Email is a HUGE time-waster, as we can see from this short video on how to prevent email from becoming a distraction.
But when you do choose to look at your email inbox, what’s the best approach? The video below outlines the triage approach.
What happens when it is time for you to check your email? How do you manage your email inbox efficiently and effectively?
First, try to touch every email only once. That may not be possible with everything, but for the majority of your email, you should be able to go through only one time touching it.
Many of us default to use in our email inbox as our to-do list or as a reminder of something that needs to be done or an appointment that we have. Here are a few strategies to keep you from doing that.
Delete liberally. I love my delete button on my computer. I delete anything that’s junk right away to clear out so that I can really focus on the email communications that are important to me and to my clients.
Next, look at your email and see if there’s anything that you can delegate. Is there something that you’re assistant can handle, or that you need an answer from somebody else, either in your office or outside of your office that you can delegate that email to or that response to and get it out of your inbox?
Can you handle an email in under two minutes? I recommend that if it’s an under two-minute activity that you respond or handle that email right away during the period of time that you’ve scheduled to through your email.
What happens if an email represents something that will take you longer to do – longer than two minutes? In that case, either create an “Action” folder and move that email to the Action folder to handle when you have time to handle it, or – even better – move it to your calendar or designate a time and block it out to handle that email response or take the action that you need to take.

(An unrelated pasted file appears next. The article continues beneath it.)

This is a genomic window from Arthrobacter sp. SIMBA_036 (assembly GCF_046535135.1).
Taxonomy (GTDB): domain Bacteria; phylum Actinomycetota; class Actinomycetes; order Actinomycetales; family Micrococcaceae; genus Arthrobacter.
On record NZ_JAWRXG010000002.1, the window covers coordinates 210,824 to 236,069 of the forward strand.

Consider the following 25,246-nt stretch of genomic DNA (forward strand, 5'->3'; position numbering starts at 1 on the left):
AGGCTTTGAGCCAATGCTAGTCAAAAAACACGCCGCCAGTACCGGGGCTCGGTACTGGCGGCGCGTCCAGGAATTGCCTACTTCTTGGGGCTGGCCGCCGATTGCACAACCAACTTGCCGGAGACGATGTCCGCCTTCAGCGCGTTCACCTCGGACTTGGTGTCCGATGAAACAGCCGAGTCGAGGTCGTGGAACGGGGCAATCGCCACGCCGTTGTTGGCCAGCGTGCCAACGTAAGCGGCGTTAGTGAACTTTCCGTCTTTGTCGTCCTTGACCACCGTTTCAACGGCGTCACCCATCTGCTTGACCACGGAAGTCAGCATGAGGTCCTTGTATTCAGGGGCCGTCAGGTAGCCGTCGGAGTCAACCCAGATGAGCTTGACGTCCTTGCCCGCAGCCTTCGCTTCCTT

Your email inbox likely includes things that are not communications or tasks but something else, for example, an email about a meeting or an appointment. Get that email out of your email inbox and move it where it belongs on your calendar. If you use Outlook, I recommend you use the drag and drop method to drag and drop that email right into that slot on your calendar, and you’ll retain all of the information in the appointment.
See more productivity and email tips:
- Taking Control of Your LinkedIn Feed
- 5 Ways to Take LinkedIn to the Next Level
- Why Create a Poll on LinkedIn?
- Two Ways to Build Engagement on LinkedIn
- Writing Effective Comments on LinkedIn
- Get Value out of LinkedIn Without Posting Original Content
- How to Build Engagement on LinkedIn
- Why Build Engagement on LinkedIn?
- Seed LinkedIn Engagement with Comments
- Don’t Lead with a Sales Pitch on LinkedIn